Newly created Saint Petersburg timetables Journalist Bette Swenson sat for blonde bombshell Scott. Swenson was only told, however, that she was dubbing for “Bogart’s Principal Lady” as the actress in the role had yet to be hired. It was later revealed that Rita Hayworth, just coming from Gilda, was the studio’s first choice for Dead Reckoning; when she turned out to be unavailable, Scott got the nod.
Swenson, who, as Bette Orsini, would pursue a long and distinguished career at the Times (winning a Pulitzer Prize in 1980 for his presentation on the Church of Scientology), wrote of his “Hollywood” adventure in a story dated June 2, 1946:
So your reporter has completed what is possibly the shortest screen in history. You’ve seen Ingrid Bergman, Ida Lupino and Jennifer Jones in the movies – well, if you pick up a magnifying glass and be super alert throughout “Dead Reckoning” you might have a chance to spot poor man’s Judy Canova. in the price of his career.
1950: military melodrama
Glenn Miller’s story, with James Stewart and June Allyson, had just finished her engagement at the Playhouse Theater in St. Petersburg when the two stars, paired up for what would be their third cello as a married couple, arrived in town.
It was March 22, 1954. Stewart, Allyson, director Tony Mann and a small crew took over Al Lang Field to capture two short scenes for Paramount’s Strategic air command. In the story, the character of Stewart, a former Holland “Dutch” bomber pilot, has just signed a contract to play baseball with the St. Louis Cardinals.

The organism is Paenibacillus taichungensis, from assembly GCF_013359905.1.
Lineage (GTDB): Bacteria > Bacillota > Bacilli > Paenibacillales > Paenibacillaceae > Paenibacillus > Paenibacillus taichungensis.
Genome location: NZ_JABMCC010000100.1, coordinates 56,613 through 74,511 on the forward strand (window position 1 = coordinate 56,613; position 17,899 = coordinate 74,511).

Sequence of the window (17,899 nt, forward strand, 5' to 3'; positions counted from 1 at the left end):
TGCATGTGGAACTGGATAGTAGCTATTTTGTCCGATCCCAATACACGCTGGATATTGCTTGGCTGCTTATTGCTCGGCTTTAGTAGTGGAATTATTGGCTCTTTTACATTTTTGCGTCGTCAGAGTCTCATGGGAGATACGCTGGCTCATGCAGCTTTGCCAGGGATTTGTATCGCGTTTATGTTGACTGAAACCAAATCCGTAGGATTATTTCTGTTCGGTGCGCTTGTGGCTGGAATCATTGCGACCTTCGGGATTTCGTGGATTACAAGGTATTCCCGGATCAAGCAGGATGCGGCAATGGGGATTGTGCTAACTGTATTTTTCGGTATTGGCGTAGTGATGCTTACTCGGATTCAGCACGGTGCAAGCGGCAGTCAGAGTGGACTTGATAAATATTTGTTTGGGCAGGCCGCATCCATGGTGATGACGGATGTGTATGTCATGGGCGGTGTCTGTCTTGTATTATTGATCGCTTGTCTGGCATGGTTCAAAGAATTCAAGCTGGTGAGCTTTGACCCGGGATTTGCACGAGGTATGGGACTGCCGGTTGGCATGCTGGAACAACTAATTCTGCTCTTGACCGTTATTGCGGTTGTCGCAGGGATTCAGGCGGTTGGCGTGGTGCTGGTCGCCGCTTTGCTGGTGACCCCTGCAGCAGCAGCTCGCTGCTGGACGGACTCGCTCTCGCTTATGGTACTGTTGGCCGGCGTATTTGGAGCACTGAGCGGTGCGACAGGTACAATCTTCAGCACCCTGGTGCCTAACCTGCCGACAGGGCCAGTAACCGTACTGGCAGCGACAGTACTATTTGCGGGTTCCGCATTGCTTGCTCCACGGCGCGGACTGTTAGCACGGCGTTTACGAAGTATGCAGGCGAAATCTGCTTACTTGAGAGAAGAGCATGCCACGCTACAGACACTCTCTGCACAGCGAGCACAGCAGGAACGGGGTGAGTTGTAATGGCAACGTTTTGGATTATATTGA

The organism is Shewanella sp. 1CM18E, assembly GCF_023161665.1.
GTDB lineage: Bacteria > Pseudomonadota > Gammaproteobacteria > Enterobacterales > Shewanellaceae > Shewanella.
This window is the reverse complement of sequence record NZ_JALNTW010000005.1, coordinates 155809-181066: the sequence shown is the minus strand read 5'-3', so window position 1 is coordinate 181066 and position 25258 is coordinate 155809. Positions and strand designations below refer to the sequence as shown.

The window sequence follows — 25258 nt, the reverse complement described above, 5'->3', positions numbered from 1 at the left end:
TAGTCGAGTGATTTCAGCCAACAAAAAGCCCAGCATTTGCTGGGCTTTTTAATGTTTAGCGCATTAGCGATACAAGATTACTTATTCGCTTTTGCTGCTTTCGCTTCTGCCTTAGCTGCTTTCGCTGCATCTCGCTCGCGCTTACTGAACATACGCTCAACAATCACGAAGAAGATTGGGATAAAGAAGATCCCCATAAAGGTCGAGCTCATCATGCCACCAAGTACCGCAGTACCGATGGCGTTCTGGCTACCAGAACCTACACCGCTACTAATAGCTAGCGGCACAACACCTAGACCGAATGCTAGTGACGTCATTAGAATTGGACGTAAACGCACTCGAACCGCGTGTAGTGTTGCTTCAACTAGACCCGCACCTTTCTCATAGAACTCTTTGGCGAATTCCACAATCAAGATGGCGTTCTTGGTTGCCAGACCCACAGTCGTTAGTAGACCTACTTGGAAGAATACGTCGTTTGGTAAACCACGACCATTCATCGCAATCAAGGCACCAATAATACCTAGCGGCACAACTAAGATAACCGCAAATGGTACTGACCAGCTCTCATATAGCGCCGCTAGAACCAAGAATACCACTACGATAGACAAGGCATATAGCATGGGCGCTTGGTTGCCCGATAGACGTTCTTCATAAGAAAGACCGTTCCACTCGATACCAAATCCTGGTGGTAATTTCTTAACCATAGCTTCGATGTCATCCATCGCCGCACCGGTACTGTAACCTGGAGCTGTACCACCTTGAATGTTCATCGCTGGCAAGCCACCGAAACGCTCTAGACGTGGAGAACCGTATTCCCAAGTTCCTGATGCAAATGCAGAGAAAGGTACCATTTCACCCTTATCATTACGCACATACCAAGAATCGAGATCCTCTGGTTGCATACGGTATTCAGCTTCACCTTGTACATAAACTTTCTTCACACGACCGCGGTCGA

August Busch, owner of The Real Cardinals, agreed to let the film company shoot the opening scene for the film, using his players, during spring training in St. Petersburg.
Arrangements had already been made for much of the film – a typical post-war melodrama about US Air Force fighters – to be shot at MacDill Air Force Base in south Tampa.
Produced under VistaVision, the latest fashionable widescreen format, Strategic Air Command begins with a photo of the sign in front of Al Lang Field. Pan right, through a beautiful Technicolor landscape of downtown St. Pete, and a car pulls up with June Allyson at the wheel.
She and James Bell (playing her father) enter the stadium and sit down to watch the Cardinals throw the old hard ball around the bases. Stewart-as-Dutch plays third. She calls him; he waves his hand.